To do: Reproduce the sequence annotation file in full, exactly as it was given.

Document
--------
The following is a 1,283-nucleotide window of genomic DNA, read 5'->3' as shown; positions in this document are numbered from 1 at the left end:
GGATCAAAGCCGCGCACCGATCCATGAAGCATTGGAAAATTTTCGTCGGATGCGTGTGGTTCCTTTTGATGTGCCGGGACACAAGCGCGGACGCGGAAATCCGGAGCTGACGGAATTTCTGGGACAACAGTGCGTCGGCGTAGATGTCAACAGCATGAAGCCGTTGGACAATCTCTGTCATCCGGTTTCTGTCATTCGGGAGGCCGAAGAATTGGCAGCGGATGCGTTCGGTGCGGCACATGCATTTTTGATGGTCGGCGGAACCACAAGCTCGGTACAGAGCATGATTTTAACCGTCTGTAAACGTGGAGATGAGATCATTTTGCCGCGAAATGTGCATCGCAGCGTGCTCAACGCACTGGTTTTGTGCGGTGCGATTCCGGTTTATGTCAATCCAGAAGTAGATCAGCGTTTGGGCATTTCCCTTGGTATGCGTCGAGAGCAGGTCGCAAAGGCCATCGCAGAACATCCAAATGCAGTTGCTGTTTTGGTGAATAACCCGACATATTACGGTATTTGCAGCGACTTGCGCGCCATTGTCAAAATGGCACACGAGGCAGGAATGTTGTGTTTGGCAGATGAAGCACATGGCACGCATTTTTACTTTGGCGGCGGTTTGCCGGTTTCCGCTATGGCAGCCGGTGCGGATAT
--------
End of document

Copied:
The following is a 1,283-nucleotide window of genomic DNA, read 5'->3' as shown; positions in this document are numbered from 1 at the left end:
GGATCAAAGCCGCGCACCGATCCATGAAGCATTGGAAAATTTTCGTCGGATGCGTGTGGTTCCTTTTGATGTGCCGGGACACAAGCGCGGACGCGGAAATCCGGAGCTGACGGAATTTCTGGGACAACAGTGCGTCGGCGTAGATGTCAACAGCATGAAGCCGTTGGACAATCTCTGTCATCCGGTTTCTGTCATTCGGGAGGCCGAAGAATTGGCAGCGGATGCGTTCGGTGCGGCACATGCATTTTTGATGGTCGGCGGAACCACAAGCTCGGTACAGAGCATGATTTTAACCGTCTGTAAACGTGGAGATGAGATCATTTTGCCGCGAAATGTGCATCGCAGCGTGCTCAACGCACTGGTTTTGTGCGGTGCGATTCCGGTTTATGTCAATCCAGAAGTAGATCAGCGTTTGGGCATTTCCCTTGGTATGCGTCGAGAGCAGGTCGCAAAGGCCATCGCAGAACATCCAAATGCAGTTGCTGTTTTGGTGAATAACCCGACATATTACGGTATTTGCAGCGACTTGCGCGCCATTGTCAAAATGGCACACGAGGCAGGAATGTTGTGTTTGGCAGATGAAGCACATGGCACGCATTTTTACTTTGGCGGCGGTTTGCCGGTTTCCGCTATGGCAGCCGGTGCGGATAT